Wednesday, July 17, 2019

You Used to Be Sooooo Good: Star Trek Movies

Welcome to another edition of You Used to Be Soooo Good, where Justin & I, Dan Moore (@SouthieDanimal), discuss things used to be awesome but now, eh, not so much. This week is a tad different, in that we are talking about films we actually like now but they’re missing…something from the old days.

Star Trek Movies:  You Are Stiiiiiiill Kinda Good, But Used to Be Sooooo Much Better

The classic, awesome Enterprise of the original films.

DAN: Oddly enough, Justin and I both watched Star Trek Into Darkness again on the same night independently, but clearly linked in a strange psychic way. And while I do enjoy the film (except for the dumb surname) and its reboot-starting predecessor, there’s definitely a lack of character development in these new films that hurt them. These flicks boast incredible effects, great action, competent acting; they are terribly entertaining, but really dumb. The iconic Trek characters have basically no personality. They have the idea of the old characters, but nothing’s fleshed out.

JUSTIN: Right, the spirit of the characters is there (which is more than you can say for Man of Steel – I’ll keep shitting on that film till my dying day), but it's basically Kirk and Spock in action figure form.  Both Star Trek '09 and Into Darkness featured a gigantic black monster vessel as the evil ship. It's also pretty humorous how blatantly Into Darkness copied entire passages of dialogue from ST2.

DAN: I believe they call that an "homage" now, and not plagiarism. The creators of this new Trek series are playing off the existing archetype of the old Trek series characters. What we already know about them, and not doing much else. Also, Chris Pine just doesn’t do it for me as Kirk.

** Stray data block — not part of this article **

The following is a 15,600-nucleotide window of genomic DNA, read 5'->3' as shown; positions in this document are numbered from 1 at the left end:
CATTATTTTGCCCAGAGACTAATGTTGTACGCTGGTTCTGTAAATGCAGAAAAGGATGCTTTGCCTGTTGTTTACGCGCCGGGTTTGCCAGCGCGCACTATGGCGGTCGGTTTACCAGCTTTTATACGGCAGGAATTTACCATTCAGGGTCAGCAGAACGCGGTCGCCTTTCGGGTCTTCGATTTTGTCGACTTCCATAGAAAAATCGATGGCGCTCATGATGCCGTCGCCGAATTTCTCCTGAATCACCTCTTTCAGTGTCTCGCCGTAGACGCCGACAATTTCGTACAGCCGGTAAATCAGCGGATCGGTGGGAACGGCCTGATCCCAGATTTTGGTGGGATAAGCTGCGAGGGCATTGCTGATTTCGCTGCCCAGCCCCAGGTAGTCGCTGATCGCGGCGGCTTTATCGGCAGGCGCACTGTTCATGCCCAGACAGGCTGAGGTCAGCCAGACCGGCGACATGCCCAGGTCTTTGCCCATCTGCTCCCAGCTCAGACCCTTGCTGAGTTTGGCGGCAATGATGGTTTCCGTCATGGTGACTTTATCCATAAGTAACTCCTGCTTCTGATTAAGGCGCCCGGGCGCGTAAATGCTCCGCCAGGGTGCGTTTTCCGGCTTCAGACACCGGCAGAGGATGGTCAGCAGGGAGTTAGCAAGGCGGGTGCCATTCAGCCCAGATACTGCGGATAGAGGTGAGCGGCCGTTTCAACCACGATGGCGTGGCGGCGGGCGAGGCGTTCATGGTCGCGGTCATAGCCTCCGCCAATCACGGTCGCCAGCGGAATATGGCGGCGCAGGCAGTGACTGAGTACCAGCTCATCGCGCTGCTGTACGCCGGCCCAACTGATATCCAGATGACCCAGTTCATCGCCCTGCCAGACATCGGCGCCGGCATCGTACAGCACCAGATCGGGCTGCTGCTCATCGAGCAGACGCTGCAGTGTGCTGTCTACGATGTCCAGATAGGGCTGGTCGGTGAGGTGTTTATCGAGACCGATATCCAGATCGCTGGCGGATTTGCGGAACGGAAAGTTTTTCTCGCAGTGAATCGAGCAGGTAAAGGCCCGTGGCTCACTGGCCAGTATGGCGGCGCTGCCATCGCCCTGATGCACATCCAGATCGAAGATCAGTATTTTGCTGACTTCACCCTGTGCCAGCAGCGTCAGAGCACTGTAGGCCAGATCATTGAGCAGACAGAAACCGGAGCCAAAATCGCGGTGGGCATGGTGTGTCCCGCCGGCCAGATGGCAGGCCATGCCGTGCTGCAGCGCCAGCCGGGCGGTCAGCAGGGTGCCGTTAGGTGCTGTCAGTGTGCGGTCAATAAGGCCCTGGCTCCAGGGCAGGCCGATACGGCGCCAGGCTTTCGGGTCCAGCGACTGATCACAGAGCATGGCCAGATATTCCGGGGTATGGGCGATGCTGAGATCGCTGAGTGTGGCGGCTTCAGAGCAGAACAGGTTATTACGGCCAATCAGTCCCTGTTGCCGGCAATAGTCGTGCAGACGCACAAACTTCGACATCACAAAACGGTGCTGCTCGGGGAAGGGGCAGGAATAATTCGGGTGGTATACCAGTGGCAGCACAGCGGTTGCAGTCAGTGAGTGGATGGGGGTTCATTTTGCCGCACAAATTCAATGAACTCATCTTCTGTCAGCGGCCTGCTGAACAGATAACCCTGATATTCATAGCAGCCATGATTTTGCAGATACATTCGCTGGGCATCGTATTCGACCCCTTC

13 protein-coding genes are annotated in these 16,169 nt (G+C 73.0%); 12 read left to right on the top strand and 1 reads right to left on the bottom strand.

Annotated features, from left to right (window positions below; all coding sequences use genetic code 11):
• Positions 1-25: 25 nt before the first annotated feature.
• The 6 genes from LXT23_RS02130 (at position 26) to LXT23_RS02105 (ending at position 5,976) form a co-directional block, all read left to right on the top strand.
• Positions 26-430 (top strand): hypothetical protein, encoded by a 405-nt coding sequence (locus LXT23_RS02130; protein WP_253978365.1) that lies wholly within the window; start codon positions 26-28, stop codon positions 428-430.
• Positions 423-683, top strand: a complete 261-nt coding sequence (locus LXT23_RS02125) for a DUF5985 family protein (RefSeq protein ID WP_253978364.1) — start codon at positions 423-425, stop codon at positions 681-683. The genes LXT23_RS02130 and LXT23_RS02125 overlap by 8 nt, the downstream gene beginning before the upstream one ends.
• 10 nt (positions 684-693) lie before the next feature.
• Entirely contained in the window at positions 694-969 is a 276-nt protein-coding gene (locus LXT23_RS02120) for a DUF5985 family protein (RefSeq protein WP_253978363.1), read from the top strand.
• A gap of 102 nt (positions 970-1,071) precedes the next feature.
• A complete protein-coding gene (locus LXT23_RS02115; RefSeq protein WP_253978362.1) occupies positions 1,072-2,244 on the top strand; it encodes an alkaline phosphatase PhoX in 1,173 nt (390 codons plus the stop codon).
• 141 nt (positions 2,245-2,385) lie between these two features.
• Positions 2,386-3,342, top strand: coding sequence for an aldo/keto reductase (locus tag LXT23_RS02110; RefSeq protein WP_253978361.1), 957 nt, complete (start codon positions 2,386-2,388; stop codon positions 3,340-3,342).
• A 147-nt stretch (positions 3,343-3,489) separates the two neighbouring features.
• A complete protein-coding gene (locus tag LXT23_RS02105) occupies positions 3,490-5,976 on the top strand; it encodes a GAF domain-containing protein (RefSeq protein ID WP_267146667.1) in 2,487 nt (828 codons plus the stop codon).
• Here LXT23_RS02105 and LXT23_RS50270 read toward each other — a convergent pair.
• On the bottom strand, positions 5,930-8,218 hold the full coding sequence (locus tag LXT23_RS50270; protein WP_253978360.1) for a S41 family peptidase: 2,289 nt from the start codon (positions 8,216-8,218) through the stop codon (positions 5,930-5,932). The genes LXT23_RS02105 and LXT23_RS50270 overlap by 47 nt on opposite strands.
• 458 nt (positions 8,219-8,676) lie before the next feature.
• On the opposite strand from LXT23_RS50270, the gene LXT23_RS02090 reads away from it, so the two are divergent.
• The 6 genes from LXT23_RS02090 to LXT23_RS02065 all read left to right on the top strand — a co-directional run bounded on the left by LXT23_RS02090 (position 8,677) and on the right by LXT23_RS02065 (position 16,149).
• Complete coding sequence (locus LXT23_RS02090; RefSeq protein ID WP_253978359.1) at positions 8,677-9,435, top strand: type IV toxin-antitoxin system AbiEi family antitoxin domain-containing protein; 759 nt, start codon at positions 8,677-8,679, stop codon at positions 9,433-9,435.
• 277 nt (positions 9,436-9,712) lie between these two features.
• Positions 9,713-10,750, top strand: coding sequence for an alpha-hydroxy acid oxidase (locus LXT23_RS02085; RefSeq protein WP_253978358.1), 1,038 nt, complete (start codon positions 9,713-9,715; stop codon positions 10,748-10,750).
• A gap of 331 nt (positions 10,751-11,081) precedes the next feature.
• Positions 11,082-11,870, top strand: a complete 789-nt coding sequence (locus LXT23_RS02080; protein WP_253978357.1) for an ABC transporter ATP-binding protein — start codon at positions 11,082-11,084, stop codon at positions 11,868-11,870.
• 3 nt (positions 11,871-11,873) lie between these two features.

JUSTIN: I actually like Pine a lot as Kirk.  I think I like him better than Zach Quinto. For me, Pine’s Kirk is closer to Shatner's than Quinto's Spock is to Nimoy's.  And that's more the writing than anything else - this Spock is kind of a jerk and is pretty easily swayed into becoming emotional.

DAN: My problem with him as Kirk is he’s just sort of a generic hero man. There’s nothing memorable about his Kirk like there is about Shatner’s. I do like him, and I think he’s dreamy but there’s just not enough there for me to care about his Kirk.

Yup, they look and feel vaguely like the original characters.

JUSTIN:  True, and that's really the case with all of them.  They just took a cursory approximation of the original characters and stuck 'em in these movies.  Kirk's heroic and repeatedly defies authority (how he's able to hold onto the Captain's chair at all is beyond me), Spock is cold and logical (unless the story requires him to fly into a rage and beat the piss out of the bad guy), McCoy is curmudgeonly and spouts metaphors constantly, Uhura speaks other languages (and is now for some reason the #3 character in the pecking order), Sulu's good at fencing, Scotty's really funny, and Chekhov is Russian. It's odd that Admiral Pike has gotten more screen time than any of those guys.

DAN: I will say I do enjoy Bruce Greenwood as Pike, however. He adds the correct blend of authority figure and Dad figure. His emotion towards Kirk in these two flicks feel genuine. There’s a ton of characters and some are bound to get lost in the shuffle. But those three, McCoy, Sulu and Chekhov, may as well be any unnamed redshirts as there’s no substance to them. They are cardboard cut outs playing off what we know from the TV show and original movies.